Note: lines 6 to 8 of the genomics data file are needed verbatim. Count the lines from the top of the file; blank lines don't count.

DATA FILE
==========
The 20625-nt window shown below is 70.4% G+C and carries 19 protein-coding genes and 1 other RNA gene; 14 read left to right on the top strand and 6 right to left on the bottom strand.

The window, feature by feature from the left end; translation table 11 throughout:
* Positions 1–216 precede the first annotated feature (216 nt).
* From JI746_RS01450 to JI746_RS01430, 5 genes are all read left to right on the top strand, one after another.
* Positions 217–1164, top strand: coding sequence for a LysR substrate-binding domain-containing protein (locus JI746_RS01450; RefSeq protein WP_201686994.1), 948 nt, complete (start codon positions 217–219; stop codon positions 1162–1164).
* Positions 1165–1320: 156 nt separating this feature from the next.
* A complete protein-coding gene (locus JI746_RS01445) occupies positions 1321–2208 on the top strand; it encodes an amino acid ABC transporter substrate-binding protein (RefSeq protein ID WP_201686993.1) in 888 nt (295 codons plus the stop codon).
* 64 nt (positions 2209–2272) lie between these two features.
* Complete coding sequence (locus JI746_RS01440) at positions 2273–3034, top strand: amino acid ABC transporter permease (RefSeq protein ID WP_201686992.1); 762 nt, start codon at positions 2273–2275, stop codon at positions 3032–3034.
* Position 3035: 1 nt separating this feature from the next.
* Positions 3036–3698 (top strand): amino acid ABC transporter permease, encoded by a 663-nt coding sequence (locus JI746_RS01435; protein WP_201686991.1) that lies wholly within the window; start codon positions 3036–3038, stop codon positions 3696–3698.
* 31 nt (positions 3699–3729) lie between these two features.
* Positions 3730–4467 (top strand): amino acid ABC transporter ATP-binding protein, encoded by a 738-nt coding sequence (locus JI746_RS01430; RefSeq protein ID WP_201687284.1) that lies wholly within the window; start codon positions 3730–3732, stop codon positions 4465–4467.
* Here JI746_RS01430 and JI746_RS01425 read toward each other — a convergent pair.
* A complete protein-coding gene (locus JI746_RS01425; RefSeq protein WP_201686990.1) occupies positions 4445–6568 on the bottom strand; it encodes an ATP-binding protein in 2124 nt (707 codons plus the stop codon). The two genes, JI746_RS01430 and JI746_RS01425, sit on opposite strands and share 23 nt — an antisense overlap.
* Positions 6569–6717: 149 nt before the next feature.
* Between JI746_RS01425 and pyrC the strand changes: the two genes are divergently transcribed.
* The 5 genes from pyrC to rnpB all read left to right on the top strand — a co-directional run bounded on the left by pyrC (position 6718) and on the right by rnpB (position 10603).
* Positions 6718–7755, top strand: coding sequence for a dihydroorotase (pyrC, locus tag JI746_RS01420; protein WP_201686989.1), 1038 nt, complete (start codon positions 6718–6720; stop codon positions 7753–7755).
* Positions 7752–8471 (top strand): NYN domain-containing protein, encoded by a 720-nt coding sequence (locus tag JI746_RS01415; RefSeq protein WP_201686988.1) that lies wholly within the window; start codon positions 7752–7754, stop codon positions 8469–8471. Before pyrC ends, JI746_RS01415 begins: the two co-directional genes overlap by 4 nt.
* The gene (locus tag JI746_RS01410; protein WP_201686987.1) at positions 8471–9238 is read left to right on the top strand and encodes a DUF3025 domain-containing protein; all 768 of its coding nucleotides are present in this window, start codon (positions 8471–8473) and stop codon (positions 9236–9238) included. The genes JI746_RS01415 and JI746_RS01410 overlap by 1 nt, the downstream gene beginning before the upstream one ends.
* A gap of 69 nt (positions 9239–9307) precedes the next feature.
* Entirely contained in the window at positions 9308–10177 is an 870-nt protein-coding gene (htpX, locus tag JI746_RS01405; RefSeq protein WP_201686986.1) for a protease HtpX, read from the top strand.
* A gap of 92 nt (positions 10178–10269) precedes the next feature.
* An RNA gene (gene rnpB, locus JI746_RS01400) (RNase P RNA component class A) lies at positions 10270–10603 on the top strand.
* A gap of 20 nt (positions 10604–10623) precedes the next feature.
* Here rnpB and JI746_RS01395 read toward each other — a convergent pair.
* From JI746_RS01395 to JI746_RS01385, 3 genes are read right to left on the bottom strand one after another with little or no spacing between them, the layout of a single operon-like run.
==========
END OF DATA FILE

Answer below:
* Positions 1165–1320: 156 nt separating this feature from the next.
* A complete protein-coding gene (locus JI746_RS01445) occupies positions 1321–2208 on the top strand; it encodes an amino acid ABC transporter substrate-binding protein (RefSeq protein ID WP_201686993.1) in 888 nt (295 codons plus the stop codon).
* 64 nt (positions 2209–2272) lie between these two features.